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Entrance to Auschwitz (archives) Photo: Reuters
Entrance to Auschwitz (archives) Photo: Reuters

Auschwitz suitcase reveals parents' fate

Polish citizen decides to trace surviving relatives of items left by Holocaust victims at Nazi death camp, solving Jewish siblings' 70-year mystery

Published: 02.07.13, 14:21 / Israel Jewish Scene

Harry Grenville and his sister Hannah didn't know what had happened to their parents during World War II for nearly 70 years. That uncertainty came to an end last month following an initiative of a Polish citizen who visited the Auschwitz concentration camp museum.


Holocaust Memorial
Auschwitz has record 1.43 million visitors / Associated Press
Largest group of visitors to Holocaust remembrance site in 2012 comes from Poland, followed by large numbers from Britain, US, Italy, Germany, Israel and other countries
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According to a report in London's Times newspaper, the Polish visitor photographed a vast pile of suitcases left by victims murdered in the Holocaust, each of which had a name and serial number painted in white letters on the front.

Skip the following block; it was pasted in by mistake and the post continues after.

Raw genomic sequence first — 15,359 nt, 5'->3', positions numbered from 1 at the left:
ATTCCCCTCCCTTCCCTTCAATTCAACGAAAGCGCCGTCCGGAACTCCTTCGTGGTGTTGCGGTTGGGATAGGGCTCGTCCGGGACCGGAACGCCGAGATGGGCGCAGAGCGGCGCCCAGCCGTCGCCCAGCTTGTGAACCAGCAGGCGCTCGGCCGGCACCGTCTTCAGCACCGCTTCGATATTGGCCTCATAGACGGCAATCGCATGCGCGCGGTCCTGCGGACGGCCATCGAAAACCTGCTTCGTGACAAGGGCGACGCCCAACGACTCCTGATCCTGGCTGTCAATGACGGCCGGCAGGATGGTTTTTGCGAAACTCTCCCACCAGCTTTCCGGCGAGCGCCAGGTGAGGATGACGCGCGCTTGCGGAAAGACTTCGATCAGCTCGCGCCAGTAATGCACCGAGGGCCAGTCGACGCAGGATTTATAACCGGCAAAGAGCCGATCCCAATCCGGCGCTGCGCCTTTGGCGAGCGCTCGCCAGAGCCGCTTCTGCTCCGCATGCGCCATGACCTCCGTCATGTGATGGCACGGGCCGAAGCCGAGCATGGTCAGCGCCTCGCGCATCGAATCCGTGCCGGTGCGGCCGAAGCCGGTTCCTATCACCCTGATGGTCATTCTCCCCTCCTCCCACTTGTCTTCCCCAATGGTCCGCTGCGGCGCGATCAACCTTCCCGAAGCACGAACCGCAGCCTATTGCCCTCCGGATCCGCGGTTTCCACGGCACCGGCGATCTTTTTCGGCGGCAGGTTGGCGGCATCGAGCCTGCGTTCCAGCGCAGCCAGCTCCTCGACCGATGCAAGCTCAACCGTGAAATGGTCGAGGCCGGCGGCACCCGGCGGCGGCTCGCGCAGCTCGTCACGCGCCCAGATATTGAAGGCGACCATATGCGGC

He then decided to try to trace surviving relatives, and tracked down Harry Grenville, 87, in Dorchester, England.

הארי גרינווייל, בצילום מתוך ה"טיימס" 

Harry Grenville (photo from London's Times)


Harry and Hannah's parents sent them from Germany to a foster family in England, shortly before the outbreak of World War II. After the war, they tried without success to find out what had happened to their parents.


A final message received in 1944 informed them that their parents were being moved to a camp in the “east”. Now Harry Grenville knows that their final destination was Auschwitz.


“Out of the blue a photograph turned up of a whole lot of suitcases of victims and, lo and behold, there on this photograph is my father’s name,” he said. “It was a bit of a shock and my heart did miss several beats when I saw it for the first time.


"This is the first evidence I have ever had that my mother, my father and my grandmother actually arrived at Auschwitz. I have carried suspicions with me for a long time and now I have this evidence I feel justified in my suspicions.


“There will never be closure,” he added. “But I take a great deal of comfort from the fact that the second and third generations after the Nazis are trying to bring about reconciliation and a confession of the sins of their forefathers.”



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